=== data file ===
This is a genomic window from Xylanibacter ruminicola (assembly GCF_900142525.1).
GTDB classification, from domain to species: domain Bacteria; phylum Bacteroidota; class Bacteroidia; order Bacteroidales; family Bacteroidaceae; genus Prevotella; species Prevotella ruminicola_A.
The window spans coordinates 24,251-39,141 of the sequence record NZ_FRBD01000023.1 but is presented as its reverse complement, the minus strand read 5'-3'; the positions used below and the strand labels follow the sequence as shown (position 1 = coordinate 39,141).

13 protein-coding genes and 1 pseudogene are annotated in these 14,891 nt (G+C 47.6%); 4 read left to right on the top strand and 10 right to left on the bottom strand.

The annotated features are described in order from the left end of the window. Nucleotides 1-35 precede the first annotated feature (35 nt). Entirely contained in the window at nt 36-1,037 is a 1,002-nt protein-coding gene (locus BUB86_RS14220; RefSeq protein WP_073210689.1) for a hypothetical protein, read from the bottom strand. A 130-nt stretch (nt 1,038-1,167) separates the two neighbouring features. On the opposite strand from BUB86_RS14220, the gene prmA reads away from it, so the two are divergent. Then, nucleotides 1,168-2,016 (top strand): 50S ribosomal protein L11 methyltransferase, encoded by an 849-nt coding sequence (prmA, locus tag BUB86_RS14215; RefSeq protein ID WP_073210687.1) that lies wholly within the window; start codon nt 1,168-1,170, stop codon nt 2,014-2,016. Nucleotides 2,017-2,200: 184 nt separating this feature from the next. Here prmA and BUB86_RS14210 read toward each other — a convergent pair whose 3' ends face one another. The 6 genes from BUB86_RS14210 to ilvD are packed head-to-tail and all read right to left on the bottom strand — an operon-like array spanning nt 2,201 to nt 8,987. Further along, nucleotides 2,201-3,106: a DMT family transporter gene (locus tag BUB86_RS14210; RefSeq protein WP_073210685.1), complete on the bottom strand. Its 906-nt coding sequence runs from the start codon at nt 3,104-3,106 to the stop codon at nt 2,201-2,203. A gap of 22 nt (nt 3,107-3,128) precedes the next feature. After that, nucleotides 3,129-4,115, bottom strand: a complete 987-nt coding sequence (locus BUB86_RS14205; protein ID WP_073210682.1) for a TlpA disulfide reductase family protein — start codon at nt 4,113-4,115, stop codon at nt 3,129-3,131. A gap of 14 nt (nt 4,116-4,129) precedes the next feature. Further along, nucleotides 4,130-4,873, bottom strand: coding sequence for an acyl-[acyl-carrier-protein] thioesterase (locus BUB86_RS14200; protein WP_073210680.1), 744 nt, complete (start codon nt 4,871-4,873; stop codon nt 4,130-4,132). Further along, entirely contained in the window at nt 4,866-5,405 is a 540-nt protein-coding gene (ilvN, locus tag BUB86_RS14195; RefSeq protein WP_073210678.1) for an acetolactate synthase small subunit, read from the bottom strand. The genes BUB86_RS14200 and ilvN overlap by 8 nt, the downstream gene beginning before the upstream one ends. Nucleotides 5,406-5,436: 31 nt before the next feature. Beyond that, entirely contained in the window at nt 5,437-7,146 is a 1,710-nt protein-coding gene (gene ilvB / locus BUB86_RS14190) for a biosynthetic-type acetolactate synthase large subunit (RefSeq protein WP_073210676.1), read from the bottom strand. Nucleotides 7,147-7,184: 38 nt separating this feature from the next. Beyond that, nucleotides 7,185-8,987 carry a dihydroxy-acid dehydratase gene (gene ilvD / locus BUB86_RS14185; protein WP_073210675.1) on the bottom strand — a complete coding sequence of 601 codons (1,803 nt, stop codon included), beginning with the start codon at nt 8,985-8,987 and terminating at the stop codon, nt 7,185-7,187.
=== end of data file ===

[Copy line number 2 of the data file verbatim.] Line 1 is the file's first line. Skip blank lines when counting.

GTDB classification, from domain to species: domain Bacteria; phylum Bacteroidota; class Bacteroidia; order Bacteroidales; family Bacteroidaceae; genus Prevotella; species Prevotella ruminicola_A.